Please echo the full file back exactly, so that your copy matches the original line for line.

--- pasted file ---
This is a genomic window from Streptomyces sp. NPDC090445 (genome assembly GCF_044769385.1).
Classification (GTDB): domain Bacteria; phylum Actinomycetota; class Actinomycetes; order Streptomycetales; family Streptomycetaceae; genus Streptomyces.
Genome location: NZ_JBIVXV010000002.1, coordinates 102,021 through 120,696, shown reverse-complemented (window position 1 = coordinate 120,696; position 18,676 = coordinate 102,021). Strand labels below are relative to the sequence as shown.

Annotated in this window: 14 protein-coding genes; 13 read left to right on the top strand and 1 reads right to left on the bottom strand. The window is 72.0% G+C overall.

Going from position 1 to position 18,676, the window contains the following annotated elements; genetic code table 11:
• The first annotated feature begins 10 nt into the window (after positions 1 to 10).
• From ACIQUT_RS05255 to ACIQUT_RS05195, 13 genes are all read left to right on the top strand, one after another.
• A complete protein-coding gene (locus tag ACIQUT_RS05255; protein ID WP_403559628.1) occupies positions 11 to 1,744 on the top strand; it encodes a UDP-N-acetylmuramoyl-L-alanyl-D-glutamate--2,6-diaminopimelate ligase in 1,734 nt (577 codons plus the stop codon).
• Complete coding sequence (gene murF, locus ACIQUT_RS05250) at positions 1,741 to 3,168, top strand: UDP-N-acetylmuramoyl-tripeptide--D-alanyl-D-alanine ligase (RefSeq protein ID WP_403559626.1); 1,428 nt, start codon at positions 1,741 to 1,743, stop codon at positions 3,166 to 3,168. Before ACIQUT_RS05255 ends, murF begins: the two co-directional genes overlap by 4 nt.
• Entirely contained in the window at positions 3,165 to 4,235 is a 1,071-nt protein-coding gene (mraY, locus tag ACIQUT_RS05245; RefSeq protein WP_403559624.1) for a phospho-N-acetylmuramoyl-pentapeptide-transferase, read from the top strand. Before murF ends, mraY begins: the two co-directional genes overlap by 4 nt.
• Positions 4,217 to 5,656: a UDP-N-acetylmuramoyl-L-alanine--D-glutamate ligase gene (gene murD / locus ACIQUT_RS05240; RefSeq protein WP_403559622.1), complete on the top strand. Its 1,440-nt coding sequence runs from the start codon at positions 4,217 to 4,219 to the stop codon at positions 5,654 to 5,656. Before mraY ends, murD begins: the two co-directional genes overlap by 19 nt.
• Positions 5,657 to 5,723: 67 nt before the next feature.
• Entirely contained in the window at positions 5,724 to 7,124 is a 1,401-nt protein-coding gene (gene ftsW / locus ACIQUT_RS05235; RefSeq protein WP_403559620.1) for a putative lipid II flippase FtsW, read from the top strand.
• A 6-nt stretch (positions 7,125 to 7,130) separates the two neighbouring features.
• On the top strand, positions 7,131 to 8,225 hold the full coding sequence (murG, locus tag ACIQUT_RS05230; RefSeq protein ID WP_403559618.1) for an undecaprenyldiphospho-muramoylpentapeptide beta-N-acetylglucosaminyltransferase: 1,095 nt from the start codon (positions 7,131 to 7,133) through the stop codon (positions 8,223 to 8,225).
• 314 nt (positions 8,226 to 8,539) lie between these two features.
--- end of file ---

This is a genomic window from Streptomyces sp. NPDC090445 (genome assembly GCF_044769385.1).
Classification (GTDB): domain Bacteria; phylum Actinomycetota; class Actinomycetes; order Streptomycetales; family Streptomycetaceae; genus Streptomyces.
Genome location: NZ_JBIVXV010000002.1, coordinates 102,021 through 120,696, shown reverse-complemented (window position 1 = coordinate 120,696; position 18,676 = coordinate 102,021). Strand labels below are relative to the sequence as shown.

Annotated in this window: 14 protein-coding genes; 13 read left to right on the top strand and 1 reads right to left on the bottom strand. The window is 72.0% G+C overall.

Going from position 1 to position 18,676, the window contains the following annotated elements; genetic code table 11:
• The first annotated feature begins 10 nt into the window (after positions 1 to 10).
• From ACIQUT_RS05255 to ACIQUT_RS05195, 13 genes are all read left to right on the top strand, one after another.
• A complete protein-coding gene (locus tag ACIQUT_RS05255; protein ID WP_403559628.1) occupies positions 11 to 1,744 on the top strand; it encodes a UDP-N-acetylmuramoyl-L-alanyl-D-glutamate--2,6-diaminopimelate ligase in 1,734 nt (577 codons plus the stop codon).
• Complete coding sequence (gene murF, locus ACIQUT_RS05250) at positions 1,741 to 3,168, top strand: UDP-N-acetylmuramoyl-tripeptide--D-alanyl-D-alanine ligase (RefSeq protein ID WP_403559626.1); 1,428 nt, start codon at positions 1,741 to 1,743, stop codon at positions 3,166 to 3,168. Before ACIQUT_RS05255 ends, murF begins: the two co-directional genes overlap by 4 nt.
• Entirely contained in the window at positions 3,165 to 4,235 is a 1,071-nt protein-coding gene (mraY, locus tag ACIQUT_RS05245; RefSeq protein WP_403559624.1) for a phospho-N-acetylmuramoyl-pentapeptide-transferase, read from the top strand. Before murF ends, mraY begins: the two co-directional genes overlap by 4 nt.
• Positions 4,217 to 5,656: a UDP-N-acetylmuramoyl-L-alanine--D-glutamate ligase gene (gene murD / locus ACIQUT_RS05240; RefSeq protein WP_403559622.1), complete on the top strand. Its 1,440-nt coding sequence runs from the start codon at positions 4,217 to 4,219 to the stop codon at positions 5,654 to 5,656. Before mraY ends, murD begins: the two co-directional genes overlap by 19 nt.
• Positions 5,657 to 5,723: 67 nt before the next feature.
• Entirely contained in the window at positions 5,724 to 7,124 is a 1,401-nt protein-coding gene (gene ftsW / locus ACIQUT_RS05235; RefSeq protein WP_403559620.1) for a putative lipid II flippase FtsW, read from the top strand.
• A 6-nt stretch (positions 7,125 to 7,130) separates the two neighbouring features.
• On the top strand, positions 7,131 to 8,225 hold the full coding sequence (murG, locus tag ACIQUT_RS05230; RefSeq protein ID WP_403559618.1) for an undecaprenyldiphospho-muramoylpentapeptide beta-N-acetylglucosaminyltransferase: 1,095 nt from the start codon (positions 7,131 to 7,133) through the stop codon (positions 8,223 to 8,225).
• 314 nt (positions 8,226 to 8,539) lie between these two features.